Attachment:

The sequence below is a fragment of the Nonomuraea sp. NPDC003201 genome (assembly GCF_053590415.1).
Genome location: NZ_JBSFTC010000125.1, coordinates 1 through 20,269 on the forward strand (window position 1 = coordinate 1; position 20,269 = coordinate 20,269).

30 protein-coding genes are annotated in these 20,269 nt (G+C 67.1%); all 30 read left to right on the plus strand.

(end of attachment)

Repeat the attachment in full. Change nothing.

The sequence below is a fragment of the Nonomuraea sp. NPDC003201 genome (assembly GCF_053590415.1).
Genome location: NZ_JBSFTC010000125.1, coordinates 1 through 20,269 on the forward strand (window position 1 = coordinate 1; position 20,269 = coordinate 20,269).

30 protein-coding genes are annotated in these 20,269 nt (G+C 67.1%); all 30 read left to right on the plus strand.